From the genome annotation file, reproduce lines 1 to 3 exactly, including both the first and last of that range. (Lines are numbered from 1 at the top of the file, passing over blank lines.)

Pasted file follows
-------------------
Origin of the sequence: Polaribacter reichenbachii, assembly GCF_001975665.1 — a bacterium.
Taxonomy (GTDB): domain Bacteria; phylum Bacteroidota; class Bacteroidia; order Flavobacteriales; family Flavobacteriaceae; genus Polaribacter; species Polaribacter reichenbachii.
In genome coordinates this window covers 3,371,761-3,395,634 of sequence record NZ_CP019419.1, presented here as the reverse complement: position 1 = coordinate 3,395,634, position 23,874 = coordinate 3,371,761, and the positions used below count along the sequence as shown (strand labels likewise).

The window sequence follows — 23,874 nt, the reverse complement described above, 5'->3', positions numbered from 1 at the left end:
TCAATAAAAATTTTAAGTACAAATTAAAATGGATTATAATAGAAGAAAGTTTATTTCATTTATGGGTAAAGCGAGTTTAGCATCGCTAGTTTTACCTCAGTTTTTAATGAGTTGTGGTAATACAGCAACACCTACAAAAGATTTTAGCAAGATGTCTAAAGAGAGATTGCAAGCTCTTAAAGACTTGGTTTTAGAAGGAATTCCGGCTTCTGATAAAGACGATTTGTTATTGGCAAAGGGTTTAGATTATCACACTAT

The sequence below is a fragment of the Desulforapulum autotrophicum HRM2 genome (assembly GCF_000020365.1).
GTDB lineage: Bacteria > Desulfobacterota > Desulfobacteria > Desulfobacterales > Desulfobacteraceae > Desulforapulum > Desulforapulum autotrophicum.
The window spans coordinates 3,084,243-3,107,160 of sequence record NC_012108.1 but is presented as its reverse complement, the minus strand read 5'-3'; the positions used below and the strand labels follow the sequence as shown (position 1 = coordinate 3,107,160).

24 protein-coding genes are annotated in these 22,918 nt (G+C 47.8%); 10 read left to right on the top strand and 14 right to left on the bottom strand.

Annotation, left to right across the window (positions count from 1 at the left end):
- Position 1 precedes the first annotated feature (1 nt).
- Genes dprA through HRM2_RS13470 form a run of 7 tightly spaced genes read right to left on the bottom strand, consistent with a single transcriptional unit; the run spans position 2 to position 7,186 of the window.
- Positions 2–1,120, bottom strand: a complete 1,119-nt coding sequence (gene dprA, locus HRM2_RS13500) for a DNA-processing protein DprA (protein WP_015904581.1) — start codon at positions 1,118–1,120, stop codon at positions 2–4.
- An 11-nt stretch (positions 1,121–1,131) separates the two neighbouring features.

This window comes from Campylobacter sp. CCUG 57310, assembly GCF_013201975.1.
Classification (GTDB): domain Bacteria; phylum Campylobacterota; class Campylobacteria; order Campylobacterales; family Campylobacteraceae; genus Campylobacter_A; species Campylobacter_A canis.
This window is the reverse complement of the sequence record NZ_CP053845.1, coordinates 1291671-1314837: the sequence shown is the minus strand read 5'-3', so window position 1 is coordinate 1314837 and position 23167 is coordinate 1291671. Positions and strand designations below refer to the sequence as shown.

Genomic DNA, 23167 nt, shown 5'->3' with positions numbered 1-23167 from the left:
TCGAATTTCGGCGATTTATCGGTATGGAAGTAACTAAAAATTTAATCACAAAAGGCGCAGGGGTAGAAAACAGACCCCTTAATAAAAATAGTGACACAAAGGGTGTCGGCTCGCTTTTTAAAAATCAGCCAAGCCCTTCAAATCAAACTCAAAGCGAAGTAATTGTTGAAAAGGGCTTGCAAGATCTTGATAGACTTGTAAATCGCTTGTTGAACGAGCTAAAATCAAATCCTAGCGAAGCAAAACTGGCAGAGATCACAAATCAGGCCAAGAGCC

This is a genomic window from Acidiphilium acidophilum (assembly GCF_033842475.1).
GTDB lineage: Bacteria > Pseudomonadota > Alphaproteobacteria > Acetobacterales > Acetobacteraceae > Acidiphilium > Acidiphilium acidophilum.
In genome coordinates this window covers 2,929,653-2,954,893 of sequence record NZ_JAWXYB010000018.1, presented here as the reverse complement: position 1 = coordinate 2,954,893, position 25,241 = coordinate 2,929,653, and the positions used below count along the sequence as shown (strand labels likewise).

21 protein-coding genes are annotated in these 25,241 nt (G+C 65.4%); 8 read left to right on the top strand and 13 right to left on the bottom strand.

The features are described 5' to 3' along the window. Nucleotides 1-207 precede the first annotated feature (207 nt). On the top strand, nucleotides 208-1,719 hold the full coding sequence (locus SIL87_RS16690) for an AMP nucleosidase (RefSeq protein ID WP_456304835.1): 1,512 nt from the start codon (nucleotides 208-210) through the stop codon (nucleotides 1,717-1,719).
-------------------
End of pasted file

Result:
Origin of the sequence: Polaribacter reichenbachii, assembly GCF_001975665.1 — a bacterium.
Taxonomy (GTDB): domain Bacteria; phylum Bacteroidota; class Bacteroidia; order Flavobacteriales; family Flavobacteriaceae; genus Polaribacter; species Polaribacter reichenbachii.
In genome coordinates this window covers 3,371,761-3,395,634 of sequence record NZ_CP019419.1, presented here as the reverse complement: position 1 = coordinate 3,395,634, position 23,874 = coordinate 3,371,761, and the positions used below count along the sequence as shown (strand labels likewise).